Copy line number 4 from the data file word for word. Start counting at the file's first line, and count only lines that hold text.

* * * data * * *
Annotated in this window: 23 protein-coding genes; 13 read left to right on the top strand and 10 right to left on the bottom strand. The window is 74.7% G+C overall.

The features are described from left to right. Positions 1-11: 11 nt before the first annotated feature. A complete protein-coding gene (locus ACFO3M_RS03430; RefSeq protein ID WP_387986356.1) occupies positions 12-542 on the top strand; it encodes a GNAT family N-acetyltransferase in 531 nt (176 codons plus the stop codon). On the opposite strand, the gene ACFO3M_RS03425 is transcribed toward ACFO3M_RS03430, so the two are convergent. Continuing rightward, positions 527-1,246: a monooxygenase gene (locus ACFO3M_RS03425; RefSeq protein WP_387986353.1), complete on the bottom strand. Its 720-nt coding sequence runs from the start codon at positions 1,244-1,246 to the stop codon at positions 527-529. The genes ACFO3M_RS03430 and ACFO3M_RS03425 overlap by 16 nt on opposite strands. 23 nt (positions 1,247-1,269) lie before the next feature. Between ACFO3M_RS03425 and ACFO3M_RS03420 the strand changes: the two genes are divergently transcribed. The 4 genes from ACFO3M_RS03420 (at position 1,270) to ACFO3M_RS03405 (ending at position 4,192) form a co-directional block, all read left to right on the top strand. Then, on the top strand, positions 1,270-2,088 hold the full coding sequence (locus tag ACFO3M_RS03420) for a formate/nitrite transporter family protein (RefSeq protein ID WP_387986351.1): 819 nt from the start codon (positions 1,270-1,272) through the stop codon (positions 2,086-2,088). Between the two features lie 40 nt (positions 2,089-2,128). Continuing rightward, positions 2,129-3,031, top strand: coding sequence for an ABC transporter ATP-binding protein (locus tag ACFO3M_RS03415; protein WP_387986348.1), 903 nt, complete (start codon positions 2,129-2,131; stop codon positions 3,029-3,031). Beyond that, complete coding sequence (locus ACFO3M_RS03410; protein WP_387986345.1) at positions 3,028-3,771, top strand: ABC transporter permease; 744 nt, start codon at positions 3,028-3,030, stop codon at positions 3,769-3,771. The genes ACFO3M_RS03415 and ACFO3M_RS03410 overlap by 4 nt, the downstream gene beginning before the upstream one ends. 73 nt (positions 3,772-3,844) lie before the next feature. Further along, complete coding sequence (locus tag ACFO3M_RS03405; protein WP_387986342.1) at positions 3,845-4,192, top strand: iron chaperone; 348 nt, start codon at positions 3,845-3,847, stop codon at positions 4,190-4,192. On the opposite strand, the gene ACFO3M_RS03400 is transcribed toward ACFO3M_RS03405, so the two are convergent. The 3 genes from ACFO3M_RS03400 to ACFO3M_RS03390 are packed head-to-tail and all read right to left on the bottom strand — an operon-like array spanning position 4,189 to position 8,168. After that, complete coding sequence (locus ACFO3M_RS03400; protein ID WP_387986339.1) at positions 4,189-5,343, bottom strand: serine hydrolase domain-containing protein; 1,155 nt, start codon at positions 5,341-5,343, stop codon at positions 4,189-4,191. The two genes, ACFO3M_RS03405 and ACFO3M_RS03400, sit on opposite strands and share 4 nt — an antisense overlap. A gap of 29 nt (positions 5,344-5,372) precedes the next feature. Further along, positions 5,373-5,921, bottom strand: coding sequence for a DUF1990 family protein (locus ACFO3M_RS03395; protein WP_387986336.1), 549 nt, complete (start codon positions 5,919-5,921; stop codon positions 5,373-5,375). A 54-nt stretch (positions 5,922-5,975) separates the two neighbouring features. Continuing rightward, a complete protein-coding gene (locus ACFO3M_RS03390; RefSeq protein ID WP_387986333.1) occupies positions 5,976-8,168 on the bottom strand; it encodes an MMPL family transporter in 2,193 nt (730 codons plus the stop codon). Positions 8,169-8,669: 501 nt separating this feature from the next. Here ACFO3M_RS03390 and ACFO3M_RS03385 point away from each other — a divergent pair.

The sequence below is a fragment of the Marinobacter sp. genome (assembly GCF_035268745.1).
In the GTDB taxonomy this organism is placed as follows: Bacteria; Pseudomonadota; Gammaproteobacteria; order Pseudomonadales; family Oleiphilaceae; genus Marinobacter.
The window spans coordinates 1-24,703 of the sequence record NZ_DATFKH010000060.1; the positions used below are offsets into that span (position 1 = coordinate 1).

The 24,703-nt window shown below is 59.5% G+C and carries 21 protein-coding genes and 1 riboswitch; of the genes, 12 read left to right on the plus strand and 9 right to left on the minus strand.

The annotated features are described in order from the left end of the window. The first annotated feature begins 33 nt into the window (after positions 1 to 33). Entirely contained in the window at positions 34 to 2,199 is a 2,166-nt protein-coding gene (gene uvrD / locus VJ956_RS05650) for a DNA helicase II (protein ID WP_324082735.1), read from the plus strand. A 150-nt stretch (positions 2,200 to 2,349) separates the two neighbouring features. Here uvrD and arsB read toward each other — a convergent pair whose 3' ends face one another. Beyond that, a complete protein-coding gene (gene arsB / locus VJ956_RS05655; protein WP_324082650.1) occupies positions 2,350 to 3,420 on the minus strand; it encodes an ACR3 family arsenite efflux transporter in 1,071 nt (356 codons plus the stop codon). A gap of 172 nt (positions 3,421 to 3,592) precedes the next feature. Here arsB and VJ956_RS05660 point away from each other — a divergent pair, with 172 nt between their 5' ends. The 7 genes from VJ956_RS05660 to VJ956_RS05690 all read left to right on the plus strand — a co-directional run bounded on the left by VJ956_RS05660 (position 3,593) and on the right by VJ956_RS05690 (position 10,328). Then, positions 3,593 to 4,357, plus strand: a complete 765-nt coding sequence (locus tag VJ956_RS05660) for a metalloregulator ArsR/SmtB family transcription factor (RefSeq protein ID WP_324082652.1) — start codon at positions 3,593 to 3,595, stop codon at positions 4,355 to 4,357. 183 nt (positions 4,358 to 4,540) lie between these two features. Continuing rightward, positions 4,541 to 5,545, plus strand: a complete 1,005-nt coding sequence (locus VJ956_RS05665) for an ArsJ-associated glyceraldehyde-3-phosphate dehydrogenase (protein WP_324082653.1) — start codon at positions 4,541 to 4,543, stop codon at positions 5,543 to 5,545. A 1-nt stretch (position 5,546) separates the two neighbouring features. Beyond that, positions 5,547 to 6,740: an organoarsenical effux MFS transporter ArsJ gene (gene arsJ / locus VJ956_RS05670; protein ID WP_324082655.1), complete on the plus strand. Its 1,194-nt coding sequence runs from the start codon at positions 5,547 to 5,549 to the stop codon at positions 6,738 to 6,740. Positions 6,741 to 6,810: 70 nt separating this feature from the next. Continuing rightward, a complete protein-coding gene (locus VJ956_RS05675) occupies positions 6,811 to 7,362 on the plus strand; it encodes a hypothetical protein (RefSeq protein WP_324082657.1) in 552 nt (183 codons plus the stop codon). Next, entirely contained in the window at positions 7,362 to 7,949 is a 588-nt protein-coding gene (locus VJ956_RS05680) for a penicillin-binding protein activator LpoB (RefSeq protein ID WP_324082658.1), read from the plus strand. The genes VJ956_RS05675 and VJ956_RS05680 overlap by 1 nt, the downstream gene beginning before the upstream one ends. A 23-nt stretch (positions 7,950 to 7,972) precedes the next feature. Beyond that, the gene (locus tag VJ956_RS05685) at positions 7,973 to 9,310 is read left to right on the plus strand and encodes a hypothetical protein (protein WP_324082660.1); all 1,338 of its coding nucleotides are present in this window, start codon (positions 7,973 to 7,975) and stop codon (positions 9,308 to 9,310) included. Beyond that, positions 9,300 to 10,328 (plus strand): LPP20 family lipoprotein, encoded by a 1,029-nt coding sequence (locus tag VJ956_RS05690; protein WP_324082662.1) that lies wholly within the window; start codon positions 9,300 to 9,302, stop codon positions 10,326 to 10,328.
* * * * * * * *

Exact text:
In the GTDB taxonomy this organism is placed as follows: Bacteria; Pseudomonadota; Gammaproteobacteria; order Pseudomonadales; family Oleiphilaceae; genus Marinobacter.